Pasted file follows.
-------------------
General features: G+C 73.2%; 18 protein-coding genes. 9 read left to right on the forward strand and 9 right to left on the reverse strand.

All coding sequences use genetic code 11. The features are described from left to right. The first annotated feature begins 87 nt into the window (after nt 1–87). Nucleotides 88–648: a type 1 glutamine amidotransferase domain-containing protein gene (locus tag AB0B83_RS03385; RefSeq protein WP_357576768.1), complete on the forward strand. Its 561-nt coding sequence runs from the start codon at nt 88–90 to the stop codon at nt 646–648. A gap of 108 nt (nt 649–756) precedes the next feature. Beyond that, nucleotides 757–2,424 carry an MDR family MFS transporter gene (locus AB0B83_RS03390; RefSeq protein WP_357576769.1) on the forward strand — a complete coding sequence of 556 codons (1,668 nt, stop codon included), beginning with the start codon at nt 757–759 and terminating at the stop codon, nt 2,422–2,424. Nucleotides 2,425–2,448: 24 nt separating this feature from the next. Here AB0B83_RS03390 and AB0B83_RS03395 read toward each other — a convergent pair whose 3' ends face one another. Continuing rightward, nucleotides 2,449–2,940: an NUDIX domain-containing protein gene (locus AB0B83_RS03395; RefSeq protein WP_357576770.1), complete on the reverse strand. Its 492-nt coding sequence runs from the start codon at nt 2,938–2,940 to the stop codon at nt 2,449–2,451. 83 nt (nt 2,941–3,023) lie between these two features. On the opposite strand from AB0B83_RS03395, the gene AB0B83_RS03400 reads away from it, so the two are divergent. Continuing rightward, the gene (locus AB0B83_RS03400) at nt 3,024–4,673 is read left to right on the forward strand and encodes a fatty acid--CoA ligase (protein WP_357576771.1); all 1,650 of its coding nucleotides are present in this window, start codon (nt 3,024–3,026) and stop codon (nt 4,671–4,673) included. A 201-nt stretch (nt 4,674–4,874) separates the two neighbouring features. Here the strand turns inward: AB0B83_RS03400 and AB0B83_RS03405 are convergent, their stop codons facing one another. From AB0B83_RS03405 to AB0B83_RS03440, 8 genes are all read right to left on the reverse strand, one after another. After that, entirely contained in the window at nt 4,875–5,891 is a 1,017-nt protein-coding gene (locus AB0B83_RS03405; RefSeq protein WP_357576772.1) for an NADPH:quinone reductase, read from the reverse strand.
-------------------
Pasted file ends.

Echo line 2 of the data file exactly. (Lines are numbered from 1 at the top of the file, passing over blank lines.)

All coding sequences use genetic code 11. The features are described from left to right. The first annotated feature begins 87 nt into the window (after nt 1–87). Nucleotides 88–648: a type 1 glutamine amidotransferase domain-containing protein gene (locus tag AB0B83_RS03385; RefSeq protein WP_357576768.1), complete on the forward strand. Its 561-nt coding sequence runs from the start codon at nt 88–90 to the stop codon at nt 646–648. A gap of 108 nt (nt 649–756) precedes the next feature. Beyond that, nucleotides 757–2,424 carry an MDR family MFS transporter gene (locus AB0B83_RS03390; RefSeq protein WP_357576769.1) on the forward strand — a complete coding sequence of 556 codons (1,668 nt, stop codon included), beginning with the start codon at nt 757–759 and terminating at the stop codon, nt 2,422–2,424. Nucleotides 2,425–2,448: 24 nt separating this feature from the next. Here AB0B83_RS03390 and AB0B83_RS03395 read toward each other — a convergent pair whose 3' ends face one another. Continuing rightward, nucleotides 2,449–2,940: an NUDIX domain-containing protein gene (locus AB0B83_RS03395; RefSeq protein WP_357576770.1), complete on the reverse strand. Its 492-nt coding sequence runs from the start codon at nt 2,938–2,940 to the stop codon at nt 2,449–2,451. 83 nt (nt 2,941–3,023) lie between these two features. On the opposite strand from AB0B83_RS03395, the gene AB0B83_RS03400 reads away from it, so the two are divergent. Continuing rightward, the gene (locus AB0B83_RS03400) at nt 3,024–4,673 is read left to right on the forward strand and encodes a fatty acid--CoA ligase (protein WP_357576771.1); all 1,650 of its coding nucleotides are present in this window, start codon (nt 3,024–3,026) and stop codon (nt 4,671–4,673) included. A 201-nt stretch (nt 4,674–4,874) separates the two neighbouring features. Here the strand turns inward: AB0B83_RS03400 and AB0B83_RS03405 are convergent, their stop codons facing one another. From AB0B83_RS03405 to AB0B83_RS03440, 8 genes are all read right to left on the reverse strand, one after another. After that, entirely contained in the window at nt 4,875–5,891 is a 1,017-nt protein-coding gene (locus AB0B83_RS03405; RefSeq protein WP_357576772.1) for an NADPH:quinone reductase, read from the reverse strand.